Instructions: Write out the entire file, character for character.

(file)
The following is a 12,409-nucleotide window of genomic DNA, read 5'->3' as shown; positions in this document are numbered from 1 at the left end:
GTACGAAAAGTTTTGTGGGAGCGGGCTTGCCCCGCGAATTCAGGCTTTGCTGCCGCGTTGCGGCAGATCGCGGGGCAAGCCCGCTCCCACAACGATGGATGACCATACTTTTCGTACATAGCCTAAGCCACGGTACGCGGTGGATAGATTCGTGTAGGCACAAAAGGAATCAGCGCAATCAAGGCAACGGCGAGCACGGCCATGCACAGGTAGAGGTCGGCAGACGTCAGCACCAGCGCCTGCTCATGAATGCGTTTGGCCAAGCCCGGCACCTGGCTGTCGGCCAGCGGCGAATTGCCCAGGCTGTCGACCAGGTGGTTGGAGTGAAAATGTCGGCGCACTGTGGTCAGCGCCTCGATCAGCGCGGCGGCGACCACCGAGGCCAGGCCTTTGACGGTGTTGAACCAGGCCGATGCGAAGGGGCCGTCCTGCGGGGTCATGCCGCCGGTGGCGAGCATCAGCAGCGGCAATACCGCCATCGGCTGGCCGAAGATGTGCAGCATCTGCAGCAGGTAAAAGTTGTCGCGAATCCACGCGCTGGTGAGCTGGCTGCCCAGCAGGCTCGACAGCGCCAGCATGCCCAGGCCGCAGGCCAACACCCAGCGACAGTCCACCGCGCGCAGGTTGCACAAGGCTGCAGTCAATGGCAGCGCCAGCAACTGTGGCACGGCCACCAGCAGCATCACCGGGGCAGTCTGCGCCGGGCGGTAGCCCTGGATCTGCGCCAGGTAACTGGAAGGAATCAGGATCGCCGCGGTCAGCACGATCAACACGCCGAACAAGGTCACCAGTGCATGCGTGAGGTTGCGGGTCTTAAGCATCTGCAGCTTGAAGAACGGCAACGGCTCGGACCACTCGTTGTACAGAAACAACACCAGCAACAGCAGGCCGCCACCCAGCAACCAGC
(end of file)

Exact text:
The following is a 12,409-nucleotide window of genomic DNA, read 5'->3' as shown; positions in this document are numbered from 1 at the left end:
GTACGAAAAGTTTTGTGGGAGCGGGCTTGCCCCGCGAATTCAGGCTTTGCTGCCGCGTTGCGGCAGATCGCGGGGCAAGCCCGCTCCCACAACGATGGATGACCATACTTTTCGTACATAGCCTAAGCCACGGTACGCGGTGGATAGATTCGTGTAGGCACAAAAGGAATCAGCGCAATCAAGGCAACGGCGAGCACGGCCATGCACAGGTAGAGGTCGGCAGACGTCAGCACCAGCGCCTGCTCATGAATGCGTTTGGCCAAGCCCGGCACCTGGCTGTCGGCCAGCGGCGAATTGCCCAGGCTGTCGACCAGGTGGTTGGAGTGAAAATGTCGGCGCACTGTGGTCAGCGCCTCGATCAGCGCGGCGGCGACCACCGAGGCCAGGCCTTTGACGGTGTTGAACCAGGCCGATGCGAAGGGGCCGTCCTGCGGGGTCATGCCGCCGGTGGCGAGCATCAGCAGCGGCAATACCGCCATCGGCTGGCCGAAGATGTGCAGCATCTGCAGCAGGTAAAAGTTGTCGCGAATCCACGCGCTGGTGAGCTGGCTGCCCAGCAGGCTCGACAGCGCCAGCATGCCCAGGCCGCAGGCCAACACCCAGCGACAGTCCACCGCGCGCAGGTTGCACAAGGCTGCAGTCAATGGCAGCGCCAGCAACTGTGGCACGGCCACCAGCAGCATCACCGGGGCAGTCTGCGCCGGGCGGTAGCCCTGGATCTGCGCCAGGTAACTGGAAGGAATCAGGATCGCCGCGGTCAGCACGATCAACACGCCGAACAAGGTCACCAGTGCATGCGTGAGGTTGCGGGTCTTAAGCATCTGCAGCTTGAAGAACGGCAACGGCTCGGACCACTCGTTGTACAGAAACAACACCAGCAACAGCAGGCCGCCACCCAGCAACCAGC